The US Court of Appeals for the Ninth Circuit ruled Monday that the US Department of Justice (DOJ) cannot withhold federal grant money from California sanctuary cities.
The DOJ has provided Edward Byrne Memorial Justice Assistance Grants, which fund state and local criminal justice programs since 2006. This fund is the “primary provider” of federal grants money for state and local criminal justice programs. Each year, the funds are distributed based on a formula that accounts for population and violent crime rates.
In 2017, the DOJ announced three new conditions that state and local governments must satisfy to receive Byrne grants. Under the “Access Condition,” jurisdictions are required to let the US Department of Homeland Security (DHS) access the jurisdiction’s detention facilities to interview people in custody about their right to be in the US. Under the “Notice Condition,” jurisdictions must provide the DHS with advance notice of the scheduled release of aliens in custody. The “Certification Condition” requires jurisdictions to certify that they are complying with 8 U.S.C. § 1373, which prohibits states and localities from restricting information about an individual’s citizenship or immigration status between state and local officials and the DHS.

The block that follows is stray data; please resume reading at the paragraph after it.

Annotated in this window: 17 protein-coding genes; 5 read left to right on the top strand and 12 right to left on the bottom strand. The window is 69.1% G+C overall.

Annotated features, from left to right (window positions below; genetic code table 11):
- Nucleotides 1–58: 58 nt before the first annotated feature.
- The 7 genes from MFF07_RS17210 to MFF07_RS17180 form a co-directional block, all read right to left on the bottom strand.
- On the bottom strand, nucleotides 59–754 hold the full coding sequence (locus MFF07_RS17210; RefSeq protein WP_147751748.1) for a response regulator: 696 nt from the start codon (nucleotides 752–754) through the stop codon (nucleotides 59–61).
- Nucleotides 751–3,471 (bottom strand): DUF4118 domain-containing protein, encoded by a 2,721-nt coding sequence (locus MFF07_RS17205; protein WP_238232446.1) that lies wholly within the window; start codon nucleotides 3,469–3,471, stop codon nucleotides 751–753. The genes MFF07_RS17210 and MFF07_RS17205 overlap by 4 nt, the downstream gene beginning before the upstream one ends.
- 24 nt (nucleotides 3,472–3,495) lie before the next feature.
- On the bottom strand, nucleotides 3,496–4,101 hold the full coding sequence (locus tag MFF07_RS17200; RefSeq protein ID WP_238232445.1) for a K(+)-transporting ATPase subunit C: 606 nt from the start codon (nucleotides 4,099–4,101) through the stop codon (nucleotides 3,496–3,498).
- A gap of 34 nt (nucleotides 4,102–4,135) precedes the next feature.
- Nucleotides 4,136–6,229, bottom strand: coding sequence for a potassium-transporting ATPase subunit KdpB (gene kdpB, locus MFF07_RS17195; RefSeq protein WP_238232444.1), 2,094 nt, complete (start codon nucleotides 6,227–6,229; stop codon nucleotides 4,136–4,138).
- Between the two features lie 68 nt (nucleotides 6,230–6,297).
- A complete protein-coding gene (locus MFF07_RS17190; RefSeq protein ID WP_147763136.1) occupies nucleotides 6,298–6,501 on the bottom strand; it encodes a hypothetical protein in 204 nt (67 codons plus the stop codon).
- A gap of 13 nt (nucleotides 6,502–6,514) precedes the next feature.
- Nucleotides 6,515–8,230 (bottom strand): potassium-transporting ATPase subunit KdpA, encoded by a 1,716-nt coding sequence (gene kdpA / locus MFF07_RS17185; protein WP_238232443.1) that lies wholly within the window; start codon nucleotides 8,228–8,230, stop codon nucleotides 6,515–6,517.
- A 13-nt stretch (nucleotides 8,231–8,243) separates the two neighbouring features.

San Francisco and California, as “sanctuary” jurisdictions, have enacted laws that limit City and State employees’ authority in enforcing federal immigration laws. San Francisco and California sued to prevent the DOJ from denying funding of Byrne grants for their failure to comply with the three new conditions.
The lower court permanently enjoined the US Department of Justice (DOJ) on a nationwide basis from imposing certain conditions to provide funding for state and local criminal justice programs through the grants. On appeal, the court affirmed that the DOJ did not have statutory authority to impose the “Access” and “Notice” Conditions. The appeals court also upheld the permanent injunction but limited it to California’s geographic boundaries.
This ruling affirms previous rulings in California and other circuit opinions across the country. However, the US Court of Appeals for the Second Circuit on Monday did rule in favor of the DOJ’s policy on sanctuary cities.